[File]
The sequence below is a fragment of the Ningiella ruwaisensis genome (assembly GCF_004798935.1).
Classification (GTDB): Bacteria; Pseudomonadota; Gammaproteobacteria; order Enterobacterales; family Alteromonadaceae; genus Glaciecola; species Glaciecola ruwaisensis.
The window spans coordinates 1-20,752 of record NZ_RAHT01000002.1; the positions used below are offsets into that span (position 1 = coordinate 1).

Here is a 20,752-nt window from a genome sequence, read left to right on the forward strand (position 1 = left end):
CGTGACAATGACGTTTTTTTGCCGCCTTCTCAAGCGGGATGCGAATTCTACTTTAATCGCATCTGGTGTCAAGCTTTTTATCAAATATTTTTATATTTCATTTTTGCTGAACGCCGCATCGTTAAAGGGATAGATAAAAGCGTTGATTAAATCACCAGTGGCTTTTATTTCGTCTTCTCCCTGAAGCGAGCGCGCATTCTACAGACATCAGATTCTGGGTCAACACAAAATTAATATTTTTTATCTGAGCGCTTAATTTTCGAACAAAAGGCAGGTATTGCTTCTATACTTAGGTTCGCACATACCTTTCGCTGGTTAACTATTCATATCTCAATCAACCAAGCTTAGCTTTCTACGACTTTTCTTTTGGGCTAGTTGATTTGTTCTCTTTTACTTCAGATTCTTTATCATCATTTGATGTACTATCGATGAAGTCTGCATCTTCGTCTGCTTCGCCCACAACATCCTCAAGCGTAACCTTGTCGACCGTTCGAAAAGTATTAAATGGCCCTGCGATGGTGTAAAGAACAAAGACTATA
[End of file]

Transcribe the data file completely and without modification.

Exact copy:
The sequence below is a fragment of the Ningiella ruwaisensis genome (assembly GCF_004798935.1).
Classification (GTDB): Bacteria; Pseudomonadota; Gammaproteobacteria; order Enterobacterales; family Alteromonadaceae; genus Glaciecola; species Glaciecola ruwaisensis.
The window spans coordinates 1-20,752 of record NZ_RAHT01000002.1; the positions used below are offsets into that span (position 1 = coordinate 1).

Here is a 20,752-nt window from a genome sequence, read left to right on the forward strand (position 1 = left end):
CGTGACAATGACGTTTTTTTGCCGCCTTCTCAAGCGGGATGCGAATTCTACTTTAATCGCATCTGGTGTCAAGCTTTTTATCAAATATTTTTATATTTCATTTTTGCTGAACGCCGCATCGTTAAAGGGATAGATAAAAGCGTTGATTAAATCACCAGTGGCTTTTATTTCGTCTTCTCCCTGAAGCGAGCGCGCATTCTACAGACATCAGATTCTGGGTCAACACAAAATTAATATTTTTTATCTGAGCGCTTAATTTTCGAACAAAAGGCAGGTATTGCTTCTATACTTAGGTTCGCACATACCTTTCGCTGGTTAACTATTCATATCTCAATCAACCAAGCTTAGCTTTCTACGACTTTTCTTTTGGGCTAGTTGATTTGTTCTCTTTTACTTCAGATTCTTTATCATCATTTGATGTACTATCGATGAAGTCTGCATCTTCGTCTGCTTCGCCCACAACATCCTCAAGCGTAACCTTGTCGACCGTTCGAAAAGTATTAAATGGCCCTGCGATGGTGTAAAGAACAAAGACTATA